Zhukovskyy trial continues into second week with testimony from Agawam firefighter

The West Springfield man is on trial in New Hampshire for the deadly crash in 2019, where prosecutors said he drove his truck into a group of motorcyclists, kil
Published: Aug. 1, 2022 at 4:20 PM EDT|Updated: Aug. 1, 2022 at 10:20 PM EDT
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RANDOPLH, N.H. (WGGB/WSHM) - Western Mass News has learned new information about the West Springfield man accused of crashing into and killing seven motorcyclists in New Hampshire three years ago.

The second week of Volodymyr Zhukovskyy’s trial began Monday with an Agawam firefighter and paramedic taking the stand.

Paul Novinsky of the Agawam Fire Department revealed that he helped revive Volodymyr Zhukovskyy from a heroin overdose, just one month before that deadly crash in New Hampshire.

The 26-year-old faces multiple charges, including negligent homicide and manslaughter for his alleged role in a 2019 crash that killed seven motorcyclists and injured several others in Randolph, New Hampshire.

Zhukovskyy is accused of being under the influence of drugs while driving his truck and flatbed trailer that day.

A longtime Agawam firefighter and paramedic, Paul Novinsky answered questions on Monday from the prosecution about his use of the drug Narcan on the job.

Prosecutor: “In all those times that you used Narcan, what was the situation?”

Paul Novinsky: “Any time we’ve had someone that has pinpoint pupils, they’re unresponsive, lack of breathing, if we’ve noted that there’s paraphernalia on scene that, you know, indicates they have in fact consumed an opiate, that’s any time we would be indicated to use it.”

He was asked about a more specific incident when, on May 5th of 2019, Novinsky was called to Pynchon Park in Agawam.

“When we arrived, we found a male party unresponsive, not breathing at all,” Novinsky said. “Agawam Police, prior to our arrival, who also carries Narcan, they carry it to be used intranasally, had administered 4 mg of Narcan to the patient before we got there.”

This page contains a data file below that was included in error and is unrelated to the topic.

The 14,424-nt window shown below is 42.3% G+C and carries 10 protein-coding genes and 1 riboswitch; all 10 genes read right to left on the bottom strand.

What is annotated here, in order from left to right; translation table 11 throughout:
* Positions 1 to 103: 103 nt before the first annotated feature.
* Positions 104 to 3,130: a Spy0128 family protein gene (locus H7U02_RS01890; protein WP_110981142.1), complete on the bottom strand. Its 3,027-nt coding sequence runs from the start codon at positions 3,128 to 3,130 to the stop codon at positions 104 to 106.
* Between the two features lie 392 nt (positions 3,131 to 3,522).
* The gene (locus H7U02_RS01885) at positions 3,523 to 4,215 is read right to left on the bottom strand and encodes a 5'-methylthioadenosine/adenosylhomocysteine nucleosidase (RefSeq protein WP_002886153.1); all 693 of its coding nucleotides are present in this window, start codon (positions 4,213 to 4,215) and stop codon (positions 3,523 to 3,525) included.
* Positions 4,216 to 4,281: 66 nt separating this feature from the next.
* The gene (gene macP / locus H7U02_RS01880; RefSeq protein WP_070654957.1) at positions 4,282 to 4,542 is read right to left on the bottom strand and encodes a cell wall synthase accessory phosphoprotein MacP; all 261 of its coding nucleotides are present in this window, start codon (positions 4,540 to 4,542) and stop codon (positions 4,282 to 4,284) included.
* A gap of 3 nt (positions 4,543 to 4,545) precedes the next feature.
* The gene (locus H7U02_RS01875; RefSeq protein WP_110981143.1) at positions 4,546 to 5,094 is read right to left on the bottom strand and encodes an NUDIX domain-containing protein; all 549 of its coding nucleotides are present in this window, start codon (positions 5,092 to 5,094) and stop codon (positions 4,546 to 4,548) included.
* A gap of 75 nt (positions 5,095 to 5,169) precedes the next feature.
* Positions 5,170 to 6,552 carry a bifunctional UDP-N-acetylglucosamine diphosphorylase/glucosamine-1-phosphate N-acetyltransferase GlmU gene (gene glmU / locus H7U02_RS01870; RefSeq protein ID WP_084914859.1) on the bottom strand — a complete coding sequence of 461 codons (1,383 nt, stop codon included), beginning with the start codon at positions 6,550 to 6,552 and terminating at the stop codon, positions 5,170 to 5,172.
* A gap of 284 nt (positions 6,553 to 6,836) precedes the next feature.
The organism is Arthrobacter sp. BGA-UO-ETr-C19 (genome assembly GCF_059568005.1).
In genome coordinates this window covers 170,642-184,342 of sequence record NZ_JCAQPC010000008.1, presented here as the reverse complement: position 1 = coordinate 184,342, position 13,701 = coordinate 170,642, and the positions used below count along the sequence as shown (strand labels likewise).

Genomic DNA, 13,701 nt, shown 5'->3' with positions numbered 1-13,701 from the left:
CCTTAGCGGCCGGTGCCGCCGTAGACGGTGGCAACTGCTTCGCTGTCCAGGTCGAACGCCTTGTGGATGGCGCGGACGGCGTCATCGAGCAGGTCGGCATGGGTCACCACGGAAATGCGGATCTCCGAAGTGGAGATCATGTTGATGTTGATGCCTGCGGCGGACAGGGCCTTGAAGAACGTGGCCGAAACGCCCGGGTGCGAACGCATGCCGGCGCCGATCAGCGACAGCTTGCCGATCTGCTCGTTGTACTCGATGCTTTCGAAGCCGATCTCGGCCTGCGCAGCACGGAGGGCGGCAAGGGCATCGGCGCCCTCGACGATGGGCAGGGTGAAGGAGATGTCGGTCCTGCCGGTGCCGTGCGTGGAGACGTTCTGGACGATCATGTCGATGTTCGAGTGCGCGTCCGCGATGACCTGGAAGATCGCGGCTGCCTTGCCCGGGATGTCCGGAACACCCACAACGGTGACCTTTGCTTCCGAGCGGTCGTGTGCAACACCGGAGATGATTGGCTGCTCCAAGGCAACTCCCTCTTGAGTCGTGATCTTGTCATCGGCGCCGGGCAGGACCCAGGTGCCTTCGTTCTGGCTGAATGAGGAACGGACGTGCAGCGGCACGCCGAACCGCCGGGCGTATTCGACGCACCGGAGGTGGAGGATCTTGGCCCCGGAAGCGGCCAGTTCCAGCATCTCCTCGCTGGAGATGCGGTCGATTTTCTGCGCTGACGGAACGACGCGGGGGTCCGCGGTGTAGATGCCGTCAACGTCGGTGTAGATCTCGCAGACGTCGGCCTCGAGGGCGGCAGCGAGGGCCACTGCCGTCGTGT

He said that the patient, later identified as Zhukovskyy, was lying unresponsive on his back by the woodline where the trailhead meets.

Prosecutor: “What else did you notice about him?”

Novinsky: “Blue around his lips and his face, his pupils were pinpoint. He was unresponsive to even verbal stimuli at that time.”

Novinsky said that he and his partner began bag valve mask breathing and gave Zhukovskyy 2 mg of Narcan through an IV.

“He pretty promptly woke up, began breathing on his own,” Novinsky recalled. “His color improved, and began holding conversation.”

In his report from that day, Novinsky noted that Zhukovskyy had admitted to snorting 3 bags of heroin, and they had a conversation in the back of an ambulance regarding his commercial drivers license.

“He had mentioned that he wanted to be sure that he still had his license, and he expressed concern that he would lose it,” Novinsky said. “He did state to me that he drives trucks and he was very concerned about that, and I told him and reassured him, we had his license and the police had not, had done nothing more with him. They released him to us.”

Zhukovskyy also had an out of state drunk driving charge at the time of the crash. The Massachusetts Registry of Motor Vehicles acknowledged that that should have prevented him from driving that June day, but due to a backlog in cases at the RMV, his license was not revoked.

The trial is expected to continue until the middle of this month with more than 100 witnesses set to be called in all.